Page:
Retributive justice can appear simple and easy, with jail time handed out for most significant offenses. Restorative justice demands a much more involved and tailored process of reckoning, apology, and restitution. Although challenging, this heftier process is in line with Jewish values.
In this extraordinary piece of Talmud, not only do we learn that God can make mistakes, we also witness God’s extensive efforts to make things right.
Note that the relationship between God and the moon only turns towards reconciliation once God pauses in Their efforts to fix things and for the first time "sees" the moon, before again returning to the work of trying to make things right.
The artist Isobel O'Hare creates "erasure poems" based on public celebrity apologies. "my own behavior" is an erasure poem created from Kevin Spacey's public apology after he was accused of sexual misconduct. The layered nature of this work reveals some of the many dimensions involved when a person undertakes the process of reckoning and apologizing. We have seen celebrity apologies that seem to want to resolve the entire issue under consideration in one (frequently defensive) statement. One might say that O'Hare evolves this particular apology one step further on the long road that Mr. Spacey, or others like him, might need to take to truly make things right.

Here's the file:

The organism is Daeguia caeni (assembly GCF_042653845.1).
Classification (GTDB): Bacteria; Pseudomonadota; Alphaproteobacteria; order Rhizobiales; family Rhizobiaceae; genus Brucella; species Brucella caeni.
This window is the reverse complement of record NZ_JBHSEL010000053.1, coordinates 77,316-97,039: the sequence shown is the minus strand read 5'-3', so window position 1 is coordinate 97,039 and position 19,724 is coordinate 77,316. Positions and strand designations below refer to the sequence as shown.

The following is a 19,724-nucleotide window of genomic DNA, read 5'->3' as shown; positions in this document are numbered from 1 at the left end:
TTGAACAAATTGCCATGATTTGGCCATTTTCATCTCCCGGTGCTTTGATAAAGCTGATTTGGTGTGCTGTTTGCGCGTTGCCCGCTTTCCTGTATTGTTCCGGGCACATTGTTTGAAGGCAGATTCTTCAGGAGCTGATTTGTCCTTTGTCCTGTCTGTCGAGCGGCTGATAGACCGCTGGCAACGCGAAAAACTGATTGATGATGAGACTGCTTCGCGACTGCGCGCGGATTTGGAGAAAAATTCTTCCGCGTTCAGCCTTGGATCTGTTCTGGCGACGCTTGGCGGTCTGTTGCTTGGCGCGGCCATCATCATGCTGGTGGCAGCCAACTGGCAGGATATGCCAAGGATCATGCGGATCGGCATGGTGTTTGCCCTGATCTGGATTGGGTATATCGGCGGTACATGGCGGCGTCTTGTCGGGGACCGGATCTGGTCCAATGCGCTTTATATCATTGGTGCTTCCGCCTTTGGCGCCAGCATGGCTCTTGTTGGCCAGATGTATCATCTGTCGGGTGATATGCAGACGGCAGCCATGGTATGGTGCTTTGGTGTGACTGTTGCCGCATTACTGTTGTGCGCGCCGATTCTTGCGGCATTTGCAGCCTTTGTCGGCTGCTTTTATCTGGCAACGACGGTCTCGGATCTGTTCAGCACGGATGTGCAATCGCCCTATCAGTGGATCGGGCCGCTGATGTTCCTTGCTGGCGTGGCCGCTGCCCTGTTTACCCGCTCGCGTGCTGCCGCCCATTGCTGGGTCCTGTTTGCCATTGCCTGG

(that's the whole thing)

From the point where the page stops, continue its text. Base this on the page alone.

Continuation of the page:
Dr. Erica Brown explores the lengthy and intense path to repentance, drawing on the wisdom of Rabbi Jonah of Gerona:
Questions for reflection:
- What are the consequences of a theology in which God can err?
- How can we avoid settling for easy or shallow apologies?
- What might be the rewards of moving through a long and challenging process of reckoning and repair?